OpenJurist

112 US 250 Connecticut Mut Life Ins Co v. Union Trust Co of New York

112 U.S. 250

5 S.Ct. 119

28 L.Ed. 708

CONNECTICUT MUT. LIFE INS. CO.
v.
UNION TRUST CO. OF NEW YORK, Trustee, etc.

November 17, 1884.

Mr. JUSTICE HARLAN delivered the opinion of the court.

1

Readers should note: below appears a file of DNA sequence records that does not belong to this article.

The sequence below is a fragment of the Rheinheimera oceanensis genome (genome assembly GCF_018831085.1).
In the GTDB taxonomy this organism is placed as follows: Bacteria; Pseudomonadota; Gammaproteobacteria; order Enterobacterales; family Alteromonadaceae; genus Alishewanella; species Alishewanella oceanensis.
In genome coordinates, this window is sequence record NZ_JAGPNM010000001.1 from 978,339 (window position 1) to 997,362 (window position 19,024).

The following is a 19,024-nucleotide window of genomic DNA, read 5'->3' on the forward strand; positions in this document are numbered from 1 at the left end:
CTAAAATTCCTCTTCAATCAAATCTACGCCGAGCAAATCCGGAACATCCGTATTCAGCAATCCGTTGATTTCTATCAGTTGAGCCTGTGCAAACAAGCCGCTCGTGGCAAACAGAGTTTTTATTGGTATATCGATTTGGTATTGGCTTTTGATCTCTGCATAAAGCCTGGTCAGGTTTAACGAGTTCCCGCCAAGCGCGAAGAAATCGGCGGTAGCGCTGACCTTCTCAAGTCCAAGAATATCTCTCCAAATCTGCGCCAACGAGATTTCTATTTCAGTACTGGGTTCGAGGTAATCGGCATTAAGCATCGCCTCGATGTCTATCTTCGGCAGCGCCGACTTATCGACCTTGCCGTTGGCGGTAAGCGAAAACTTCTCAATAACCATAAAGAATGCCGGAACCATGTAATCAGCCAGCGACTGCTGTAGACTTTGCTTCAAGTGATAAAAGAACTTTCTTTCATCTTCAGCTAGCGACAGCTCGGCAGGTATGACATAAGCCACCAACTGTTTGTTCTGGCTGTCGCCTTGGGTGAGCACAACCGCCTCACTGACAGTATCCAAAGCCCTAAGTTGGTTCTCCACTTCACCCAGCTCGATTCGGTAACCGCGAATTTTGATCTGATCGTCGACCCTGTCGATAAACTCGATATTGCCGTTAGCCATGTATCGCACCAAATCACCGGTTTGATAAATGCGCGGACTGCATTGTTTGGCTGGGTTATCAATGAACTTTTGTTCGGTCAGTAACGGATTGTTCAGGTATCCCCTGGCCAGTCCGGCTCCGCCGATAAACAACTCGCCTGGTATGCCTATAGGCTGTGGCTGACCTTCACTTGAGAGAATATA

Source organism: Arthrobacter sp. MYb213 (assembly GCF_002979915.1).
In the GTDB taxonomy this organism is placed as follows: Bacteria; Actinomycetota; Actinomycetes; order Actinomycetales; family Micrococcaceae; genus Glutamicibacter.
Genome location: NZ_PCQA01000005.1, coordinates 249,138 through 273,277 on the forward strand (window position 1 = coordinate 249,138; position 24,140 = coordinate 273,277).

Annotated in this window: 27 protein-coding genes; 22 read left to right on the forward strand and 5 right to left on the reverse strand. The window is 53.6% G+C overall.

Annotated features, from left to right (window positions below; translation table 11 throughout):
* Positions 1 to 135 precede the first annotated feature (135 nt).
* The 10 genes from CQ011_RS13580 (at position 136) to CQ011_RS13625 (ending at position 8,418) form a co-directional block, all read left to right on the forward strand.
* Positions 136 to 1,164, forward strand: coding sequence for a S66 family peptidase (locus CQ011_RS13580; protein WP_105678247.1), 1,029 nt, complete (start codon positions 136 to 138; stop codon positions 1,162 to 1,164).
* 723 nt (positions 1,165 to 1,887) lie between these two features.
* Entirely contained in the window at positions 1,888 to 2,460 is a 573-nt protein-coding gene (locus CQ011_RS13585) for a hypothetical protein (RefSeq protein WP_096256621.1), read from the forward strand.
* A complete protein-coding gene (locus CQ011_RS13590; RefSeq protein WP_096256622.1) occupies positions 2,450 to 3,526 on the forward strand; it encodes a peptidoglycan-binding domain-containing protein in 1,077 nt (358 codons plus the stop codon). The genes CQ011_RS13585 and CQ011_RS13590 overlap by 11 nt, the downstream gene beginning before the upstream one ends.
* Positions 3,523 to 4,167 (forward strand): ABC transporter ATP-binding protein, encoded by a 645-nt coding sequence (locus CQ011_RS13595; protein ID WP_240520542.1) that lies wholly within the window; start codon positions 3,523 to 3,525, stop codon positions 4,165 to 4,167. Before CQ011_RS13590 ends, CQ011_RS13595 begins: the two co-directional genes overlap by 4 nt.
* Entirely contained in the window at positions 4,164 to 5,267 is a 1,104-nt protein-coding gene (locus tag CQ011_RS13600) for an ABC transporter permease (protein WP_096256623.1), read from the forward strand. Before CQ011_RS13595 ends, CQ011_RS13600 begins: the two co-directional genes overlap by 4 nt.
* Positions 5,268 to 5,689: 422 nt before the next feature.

This is an action upon a policy of life insurance in which a verdict and a judgment were rendered for the plaintiff. The policy was taken out on the twenty-first of February, 1878, by the Union Trust Company of New York, for the benefit of the children of William Orton who might survive him. The insured died on the twenty-second of April of the same year. In the application signed by the trust company and by Orton the following question (the seventh) was propounded: 'Have you ever had any of the following diseases? Answer (yes or no) opposite each.' Then follows a list of diseases about which the applicant was asked—apoplexy, paralysis, insanity, epilepsy, habitual headache, fits, consumption, pneumonia, pleurisy, diphtheria, bronchitis, spitting of blood, habitual cough, asthma, scarlet fever, dyspepsia, colic, rupture, fistula, piles, affection of liver, affection of spleen, fever and ague, disease of the heart, palpitation, aneurism, disease of the urinary organs, syphilis, rheumatism, gout, neuralgia, dropsy, scrofula, small-pox, yellow fever, and cancer or any tumor. As to colic, fistula, and fever and ague, the answer was 'yes,' and as to all the other diseases, 'no.' Being asked in the same question to state the number of attacks, character, and duration of all the diseases which he had had, the applicant answered: 'Had fistula in 1871, induced by intermittent fever; radically cured.' The eighth question was: 'Have you had any other illness, local disease, or personal injury; and if so, of what nature, how long since, and what effect on general health?' The answer was: 'Had colic for one day, October, 1877; no recurrence; general health good.' The fourteenth was: 'How long since you were attended by a physician; in what diseases? Give name and residence of such physician.' The answer was: 'October, 1877; for colic; Dr. Hasbrouck, of Dobbs' Ferry; sick one day.' The fifteenth was: 'Is there any fact relating to your physical condition, personal or family history, or habits which has not been stated in the answers to the foregoing questions, and with which the company ought to be made acquainted?' The answer was: 'No; nothing to my knowledge.' The sixteenth was: 'Have you reviewed the answers to the above questions, and are you sure they are correct?' The answer was, 'yes.' The application concluded in these words: 'It is hereby declared and warranted that the above are fair and true answers to the foregoing questions; and it is acknowledged and agreed by the undersigned that this application shall form a part of the contract of insurance, and that if there be, in any of the answers herein made, any untrue or evasive statements, or any misrepresentations or concealment of facts, then any policy granted upon this application shall be null and void, and all payments made thereon shall be forfeited to the company.' Upon the back of the application were several indorsements, among them the following: 'PROOFS OF DEATH REQUIRED.—Blanks for the several certificates required to be made in proof of death will be furnished upon request.' The policy purports to have been issued in consideration of the representations and declarations made in the application, and of the payment of the annual premium at the time designated therein. It purports, also, to have been issued and accepted upon certain express conditions and agreements, among which are: 'That the answers, statements, representations, and declarations contained in or indorsed upon the application for this insurance—which application is hereby referred to and made part of this contract—are warranted by the assured to be true in all respects, and that if this policy has been obtained by or through any fraud, misrepresentation, or concealment, then this policy shall be absolutely null and void.'